UPDATE: 4:00 p.m. 4/26 -- An earlier version of this story quoted "Plasma Jam's" description on Vimeo, which has since been changed, that said it "contains the first-ever photos from within the Northern Lights." The Huffington Post spoke to Ben Longmier, the founder and director of Project Aether, who elaborated in an email to The Huffington Post why that statement isn't accurate.
The balloons did not go inside the aurora. The light emission from the aurora typically occurs at altitudes from ~80-200km, where the exact altitude range depends on the energy of incoming electrons and ions streaming from the Sun. However, secondary ionization that is caused by the aurora exists at much lower altitudes, and the balloons and cameras did fly directly through these areas of enhanced ionization. Early indications from our new plasma instrument show this enhanced ionization as a function of altitude up to the balloon burst height of 31km. In order for our sensors to pick up these signals they had to measure electrical currents as low as 1/100th of a nano-Amp.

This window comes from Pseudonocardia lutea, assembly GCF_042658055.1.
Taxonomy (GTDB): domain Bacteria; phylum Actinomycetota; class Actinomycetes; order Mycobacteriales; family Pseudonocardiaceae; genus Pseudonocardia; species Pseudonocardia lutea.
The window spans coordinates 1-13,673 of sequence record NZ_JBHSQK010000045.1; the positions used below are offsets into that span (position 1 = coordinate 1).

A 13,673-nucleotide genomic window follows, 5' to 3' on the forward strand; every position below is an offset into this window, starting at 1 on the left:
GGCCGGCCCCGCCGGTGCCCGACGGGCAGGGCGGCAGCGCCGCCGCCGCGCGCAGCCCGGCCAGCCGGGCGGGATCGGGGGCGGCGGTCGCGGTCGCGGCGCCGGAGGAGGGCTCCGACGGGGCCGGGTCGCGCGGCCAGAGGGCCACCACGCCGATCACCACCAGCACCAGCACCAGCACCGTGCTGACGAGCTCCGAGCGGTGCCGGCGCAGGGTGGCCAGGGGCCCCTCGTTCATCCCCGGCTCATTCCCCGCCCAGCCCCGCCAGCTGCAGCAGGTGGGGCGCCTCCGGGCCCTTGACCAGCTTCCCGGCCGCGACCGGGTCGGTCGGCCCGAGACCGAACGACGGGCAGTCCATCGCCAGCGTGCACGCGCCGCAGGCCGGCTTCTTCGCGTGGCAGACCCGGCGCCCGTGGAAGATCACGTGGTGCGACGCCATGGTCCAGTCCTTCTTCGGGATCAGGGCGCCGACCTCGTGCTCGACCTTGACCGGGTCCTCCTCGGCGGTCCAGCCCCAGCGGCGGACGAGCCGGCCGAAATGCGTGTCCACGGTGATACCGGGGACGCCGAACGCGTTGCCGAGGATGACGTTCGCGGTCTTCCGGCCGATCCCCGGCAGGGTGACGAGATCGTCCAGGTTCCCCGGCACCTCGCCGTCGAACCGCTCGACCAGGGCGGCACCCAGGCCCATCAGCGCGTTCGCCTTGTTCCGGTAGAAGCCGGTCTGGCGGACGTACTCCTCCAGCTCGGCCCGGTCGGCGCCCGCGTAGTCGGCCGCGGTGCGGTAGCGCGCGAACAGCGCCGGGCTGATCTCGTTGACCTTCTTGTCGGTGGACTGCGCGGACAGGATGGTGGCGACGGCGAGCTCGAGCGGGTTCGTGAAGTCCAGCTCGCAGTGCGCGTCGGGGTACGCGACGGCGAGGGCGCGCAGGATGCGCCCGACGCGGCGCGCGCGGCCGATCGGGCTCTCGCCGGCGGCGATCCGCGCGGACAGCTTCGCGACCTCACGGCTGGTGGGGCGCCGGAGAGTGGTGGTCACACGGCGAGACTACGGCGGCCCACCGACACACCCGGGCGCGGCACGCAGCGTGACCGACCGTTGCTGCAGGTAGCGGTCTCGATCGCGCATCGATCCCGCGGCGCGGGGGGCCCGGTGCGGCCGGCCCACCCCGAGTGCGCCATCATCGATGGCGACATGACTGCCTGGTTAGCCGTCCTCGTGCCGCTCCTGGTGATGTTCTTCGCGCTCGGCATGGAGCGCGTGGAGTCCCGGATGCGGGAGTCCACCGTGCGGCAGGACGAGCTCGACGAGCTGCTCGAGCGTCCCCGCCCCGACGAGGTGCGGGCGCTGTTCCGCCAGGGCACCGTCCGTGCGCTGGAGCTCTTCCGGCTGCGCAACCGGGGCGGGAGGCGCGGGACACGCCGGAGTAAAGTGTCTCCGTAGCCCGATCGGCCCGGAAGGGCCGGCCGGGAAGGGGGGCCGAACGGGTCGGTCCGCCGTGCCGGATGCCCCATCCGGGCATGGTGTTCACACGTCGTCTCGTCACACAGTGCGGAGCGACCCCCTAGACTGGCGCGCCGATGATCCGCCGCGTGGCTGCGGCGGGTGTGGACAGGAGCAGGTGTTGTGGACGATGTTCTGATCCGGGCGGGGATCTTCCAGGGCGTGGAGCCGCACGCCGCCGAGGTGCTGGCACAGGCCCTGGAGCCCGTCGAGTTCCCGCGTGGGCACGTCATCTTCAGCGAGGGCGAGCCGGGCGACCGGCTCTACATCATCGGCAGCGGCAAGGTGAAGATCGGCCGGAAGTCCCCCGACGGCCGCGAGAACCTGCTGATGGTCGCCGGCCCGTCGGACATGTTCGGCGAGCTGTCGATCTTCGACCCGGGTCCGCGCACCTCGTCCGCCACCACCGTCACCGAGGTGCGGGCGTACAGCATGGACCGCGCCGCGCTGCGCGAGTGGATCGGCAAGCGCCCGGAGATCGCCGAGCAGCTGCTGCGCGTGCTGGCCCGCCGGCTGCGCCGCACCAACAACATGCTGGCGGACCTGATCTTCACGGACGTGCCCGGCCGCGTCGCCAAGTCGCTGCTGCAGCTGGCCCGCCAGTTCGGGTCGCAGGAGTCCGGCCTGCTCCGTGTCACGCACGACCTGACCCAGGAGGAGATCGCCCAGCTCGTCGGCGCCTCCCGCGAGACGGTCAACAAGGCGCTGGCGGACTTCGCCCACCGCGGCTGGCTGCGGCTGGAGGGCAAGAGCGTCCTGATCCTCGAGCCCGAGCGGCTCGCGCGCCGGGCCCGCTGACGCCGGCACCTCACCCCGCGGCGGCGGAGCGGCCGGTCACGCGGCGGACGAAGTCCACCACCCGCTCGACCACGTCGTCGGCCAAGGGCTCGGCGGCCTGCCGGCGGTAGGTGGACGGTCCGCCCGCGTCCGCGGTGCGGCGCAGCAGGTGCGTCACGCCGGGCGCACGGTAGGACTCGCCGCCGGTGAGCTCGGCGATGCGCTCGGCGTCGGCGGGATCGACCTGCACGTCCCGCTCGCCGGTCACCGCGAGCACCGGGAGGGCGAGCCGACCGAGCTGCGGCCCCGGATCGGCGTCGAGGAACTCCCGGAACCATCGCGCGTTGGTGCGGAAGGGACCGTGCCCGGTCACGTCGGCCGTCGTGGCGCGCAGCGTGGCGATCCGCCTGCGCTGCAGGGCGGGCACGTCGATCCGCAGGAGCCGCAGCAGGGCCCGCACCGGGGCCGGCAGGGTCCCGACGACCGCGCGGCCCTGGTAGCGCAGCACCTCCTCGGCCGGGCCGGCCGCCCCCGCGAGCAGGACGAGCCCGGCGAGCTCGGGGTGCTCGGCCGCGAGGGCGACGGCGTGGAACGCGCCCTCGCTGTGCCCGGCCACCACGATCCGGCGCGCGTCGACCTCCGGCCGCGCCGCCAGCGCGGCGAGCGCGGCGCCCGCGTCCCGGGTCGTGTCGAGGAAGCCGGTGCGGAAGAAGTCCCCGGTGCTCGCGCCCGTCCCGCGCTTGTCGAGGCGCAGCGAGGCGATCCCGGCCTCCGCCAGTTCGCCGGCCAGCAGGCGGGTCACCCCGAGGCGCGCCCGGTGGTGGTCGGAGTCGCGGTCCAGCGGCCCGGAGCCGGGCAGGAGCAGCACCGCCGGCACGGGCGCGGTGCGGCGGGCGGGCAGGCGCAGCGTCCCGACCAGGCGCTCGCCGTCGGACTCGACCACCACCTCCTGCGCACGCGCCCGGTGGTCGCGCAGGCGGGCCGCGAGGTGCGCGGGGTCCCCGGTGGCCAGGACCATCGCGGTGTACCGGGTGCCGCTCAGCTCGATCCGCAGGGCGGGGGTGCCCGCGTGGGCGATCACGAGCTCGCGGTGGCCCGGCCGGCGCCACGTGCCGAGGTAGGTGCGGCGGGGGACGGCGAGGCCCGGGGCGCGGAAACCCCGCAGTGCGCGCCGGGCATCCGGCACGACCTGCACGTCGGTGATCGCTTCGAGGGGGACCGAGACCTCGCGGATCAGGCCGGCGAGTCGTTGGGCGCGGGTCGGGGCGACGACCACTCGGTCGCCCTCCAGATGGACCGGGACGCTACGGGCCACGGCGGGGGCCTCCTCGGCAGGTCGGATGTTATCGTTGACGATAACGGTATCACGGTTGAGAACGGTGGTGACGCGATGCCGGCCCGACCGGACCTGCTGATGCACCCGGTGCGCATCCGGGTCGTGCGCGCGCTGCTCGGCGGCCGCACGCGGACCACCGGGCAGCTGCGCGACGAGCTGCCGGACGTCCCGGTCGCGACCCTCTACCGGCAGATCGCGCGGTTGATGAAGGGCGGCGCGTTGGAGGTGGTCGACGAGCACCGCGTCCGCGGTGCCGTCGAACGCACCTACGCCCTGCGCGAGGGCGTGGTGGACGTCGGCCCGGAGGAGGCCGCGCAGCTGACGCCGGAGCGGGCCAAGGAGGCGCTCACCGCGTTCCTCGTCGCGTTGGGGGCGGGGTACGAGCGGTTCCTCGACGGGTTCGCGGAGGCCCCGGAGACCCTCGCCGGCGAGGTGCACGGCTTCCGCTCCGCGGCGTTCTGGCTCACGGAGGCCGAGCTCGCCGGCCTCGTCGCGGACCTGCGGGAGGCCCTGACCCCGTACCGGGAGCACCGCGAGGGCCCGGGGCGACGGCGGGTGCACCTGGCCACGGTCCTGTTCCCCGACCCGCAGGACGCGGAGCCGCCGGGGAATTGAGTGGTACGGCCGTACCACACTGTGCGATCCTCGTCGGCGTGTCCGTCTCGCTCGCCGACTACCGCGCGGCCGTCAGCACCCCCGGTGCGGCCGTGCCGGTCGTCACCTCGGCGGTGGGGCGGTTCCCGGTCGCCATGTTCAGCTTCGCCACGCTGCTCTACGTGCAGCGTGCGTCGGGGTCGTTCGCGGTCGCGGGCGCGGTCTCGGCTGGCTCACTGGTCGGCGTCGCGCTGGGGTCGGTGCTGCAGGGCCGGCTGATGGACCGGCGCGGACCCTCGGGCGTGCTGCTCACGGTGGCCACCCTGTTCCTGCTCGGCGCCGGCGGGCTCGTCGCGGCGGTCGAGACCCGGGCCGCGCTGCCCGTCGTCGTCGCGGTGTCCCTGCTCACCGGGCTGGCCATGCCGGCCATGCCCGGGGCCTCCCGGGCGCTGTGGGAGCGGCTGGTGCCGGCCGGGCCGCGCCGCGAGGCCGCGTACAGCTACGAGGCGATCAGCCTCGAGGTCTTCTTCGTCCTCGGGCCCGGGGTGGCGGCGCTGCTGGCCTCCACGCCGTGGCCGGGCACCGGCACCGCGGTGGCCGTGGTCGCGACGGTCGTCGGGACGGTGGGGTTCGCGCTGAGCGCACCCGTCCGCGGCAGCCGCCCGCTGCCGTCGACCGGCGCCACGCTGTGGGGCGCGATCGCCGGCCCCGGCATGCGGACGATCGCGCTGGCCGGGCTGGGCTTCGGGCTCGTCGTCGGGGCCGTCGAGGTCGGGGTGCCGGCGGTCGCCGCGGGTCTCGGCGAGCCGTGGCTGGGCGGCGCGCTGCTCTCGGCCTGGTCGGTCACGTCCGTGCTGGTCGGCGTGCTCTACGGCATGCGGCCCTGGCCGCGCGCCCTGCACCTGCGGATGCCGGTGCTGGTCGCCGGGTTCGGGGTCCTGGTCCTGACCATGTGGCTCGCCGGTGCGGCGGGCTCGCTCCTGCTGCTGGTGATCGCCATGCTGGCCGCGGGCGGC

Additionally, based on the National Geographic report, an earlier version of this post said that Ad Astra Rocket Company collaborated with Project Aether: Aurora. Longmier works at Ad Astra but the company is not involved with the Project Aether: Aurora expedition.
According to National Geographic, GoPro, the company behind those tiny HD video cameras, teamed up with Texas A&M University to send weather balloons into the aurora borealis in central Alaska. The balloons were equipped not only with instruments to study the aurora, but also with modified GoPro cameras.
The effort was the latest project from a group called "Project Aether," which aims to work with schools to teach students about physics, research "and to make space exploration accessible to students," according to the organization's web site.
One of the products of the launch was "Plasma Jam," a short video that alternates between photos taken on the ground and images snapped at 100,000 feet. A GoPro camera is visible in the images that were taken at high altitude.
An aurora is caused by the collision of electrons from space with atoms and molecules of gases (like oxygen and nitrogen) in the Earth's atmosphere, according to the Geophysical Institute at the University of Alaska Fairbanks. This collision results in a transfer of energy to the oxygen's electrons, and, as a result, quick bursts of light are emitted. A great number of these collisions create the light that's visible to the naked eye.
Click over to National Geographic to read more about Project Aether and see pictures of the weather balloons.